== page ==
If you’re trying to become a police officer, you may be wondering: is it really that important to be physically fit?
The short answer is: Yes, being physically fit is very important to your success as a police officer. Here’s why.
Physical Fitness and Essential Job Function
If you want to be in a field that serves the public, the public has the right to expect that the people who have taken an oath to serve and protect actually have the physical ability to do so.
Your ability to perform the essential functions of a police officer is directly affected by your underlying fitness level.
To put it simply, people who are physically fit:
- are better able to respond when called to do so
- can perform more work with less effort
- are less likely to suffer injury during physically demanding activities
- experience faster recovery following physical exertion
All four factors are key to being able to handle the physical demands of the training academy and are essential for someone who is hoping to work in public safety.
Being Prepared for the Unpredictable
People are drawn to public safety work because it offers an alternative to the 9-to-5 job. The unpredictability and thrill of being on the front line often draws people to this career, but that comes with a responsibility.
Police officers must be prepared to take immediate physical action with little or no warning, no time to warm up or stretch out before they have to respond to a call. Your ability to respond to the situation at hand is essential, and it is what officers are paid to do.
Do you have the physical ability to respond without warning? Can you run, chase, or restrain a suspect, or otherwise be involved in a physically stressful and demanding event. How capable will you be if duty calls?
According to the National Law Enforcement Officers Memorial Fund, in 2016 there were 58,627 assaults on police officers reported and 16,677 assaults that resulted in injuries. Multiple factors will determine if an officer is injured while performing their job. One mitigating factor that officers can control is their own fitness level.
Maintaining a high level of aerobic and anaerobic fitness positions officers to be able to protect and serve their communities. Anyone in the field of public safety or law enforcement should have the ability to perform a sustained level of activity for 20 minutes or more. For recruits newly graduated from a police academy, having an adequate fitness level is not a problem. However, too often officers fail to maintain an adequate level of fitness as they age, which can endanger themselves, their partners, and the community at large.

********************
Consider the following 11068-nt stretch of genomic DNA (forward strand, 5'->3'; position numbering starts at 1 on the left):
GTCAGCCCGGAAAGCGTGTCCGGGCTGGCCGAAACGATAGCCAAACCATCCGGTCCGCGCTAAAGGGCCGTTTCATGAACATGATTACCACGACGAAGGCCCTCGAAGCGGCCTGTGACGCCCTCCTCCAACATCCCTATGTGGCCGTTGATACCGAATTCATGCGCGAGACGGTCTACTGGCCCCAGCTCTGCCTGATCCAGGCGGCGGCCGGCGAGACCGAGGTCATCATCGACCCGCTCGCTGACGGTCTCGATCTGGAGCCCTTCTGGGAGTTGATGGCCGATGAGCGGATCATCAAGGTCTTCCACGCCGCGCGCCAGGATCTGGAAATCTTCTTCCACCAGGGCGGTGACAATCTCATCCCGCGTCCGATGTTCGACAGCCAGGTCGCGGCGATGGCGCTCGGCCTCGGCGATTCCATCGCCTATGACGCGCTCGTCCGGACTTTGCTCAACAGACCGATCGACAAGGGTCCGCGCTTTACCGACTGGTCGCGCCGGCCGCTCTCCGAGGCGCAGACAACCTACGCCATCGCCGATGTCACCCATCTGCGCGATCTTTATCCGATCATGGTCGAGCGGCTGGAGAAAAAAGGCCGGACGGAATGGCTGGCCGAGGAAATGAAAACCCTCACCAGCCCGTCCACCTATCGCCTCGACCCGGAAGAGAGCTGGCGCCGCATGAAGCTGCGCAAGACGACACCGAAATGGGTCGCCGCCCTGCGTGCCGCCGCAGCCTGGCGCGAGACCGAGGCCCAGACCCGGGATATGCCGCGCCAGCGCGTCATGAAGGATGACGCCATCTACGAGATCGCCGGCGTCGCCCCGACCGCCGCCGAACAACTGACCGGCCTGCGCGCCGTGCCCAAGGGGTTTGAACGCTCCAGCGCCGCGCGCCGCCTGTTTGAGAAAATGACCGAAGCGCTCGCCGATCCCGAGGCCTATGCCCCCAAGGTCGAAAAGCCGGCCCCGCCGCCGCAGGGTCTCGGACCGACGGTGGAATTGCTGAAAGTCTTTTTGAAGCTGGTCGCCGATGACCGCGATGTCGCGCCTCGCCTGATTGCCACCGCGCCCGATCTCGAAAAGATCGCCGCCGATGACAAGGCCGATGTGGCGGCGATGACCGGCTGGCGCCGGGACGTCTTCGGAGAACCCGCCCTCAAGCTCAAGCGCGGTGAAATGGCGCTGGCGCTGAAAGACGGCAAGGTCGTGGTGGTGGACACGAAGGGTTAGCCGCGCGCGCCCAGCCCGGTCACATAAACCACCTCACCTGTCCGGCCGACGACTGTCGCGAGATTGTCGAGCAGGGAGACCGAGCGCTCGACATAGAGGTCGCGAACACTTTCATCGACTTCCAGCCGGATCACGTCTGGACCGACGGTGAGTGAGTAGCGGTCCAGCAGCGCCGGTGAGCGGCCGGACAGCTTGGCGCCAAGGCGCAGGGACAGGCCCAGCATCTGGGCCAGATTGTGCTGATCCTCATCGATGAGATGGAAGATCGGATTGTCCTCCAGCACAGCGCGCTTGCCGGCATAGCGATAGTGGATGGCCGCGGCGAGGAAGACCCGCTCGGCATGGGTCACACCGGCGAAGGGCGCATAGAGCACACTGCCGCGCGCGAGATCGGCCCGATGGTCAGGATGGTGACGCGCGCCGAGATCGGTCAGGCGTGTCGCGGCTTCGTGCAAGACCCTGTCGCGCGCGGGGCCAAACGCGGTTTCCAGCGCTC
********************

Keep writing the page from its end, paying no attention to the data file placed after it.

Why Officers Need to be “Combat Ready”
You may be thinking: “Yeah, but not all police officers are physically fit!” This is both true and unfortunate. The military uses the term “combat ready” to describe a soldier’s ability to perform their essential functions. They determine this though routine physical fitness testing (PFT). Individuals unable to pass the PFT are provided counseling, extra physical training activity and support. The goal is to make sure that soldiers can perform at an adequate level.
According to the Secretary of the Army Mark T. Esper “If you're not physically fit for combat, then we're not only doing you an injustice, we're doing an injustice to your colleagues and peers as well,” Esper said, explaining that if a soldier can't deploy, that means someone else has to deploy twice as much.
Although police officers are not soldiers, they too must be prepared both physically and mentally to respond to combat situations. Officers who are unfit may try to avoid responding to calls and are often placed in positions where they are less likely to need to rely on physical strength and stamina. They leave it to the younger, more fit officers.
Unfortunately, most law enforcement agencies don’t require officers to maintain their fitness level. The most-cited reasons for not requiring officers to maintain their fitness level: labor relations, liability and cost. It’s time to rethink this! Start by requiring CertifyFit.com.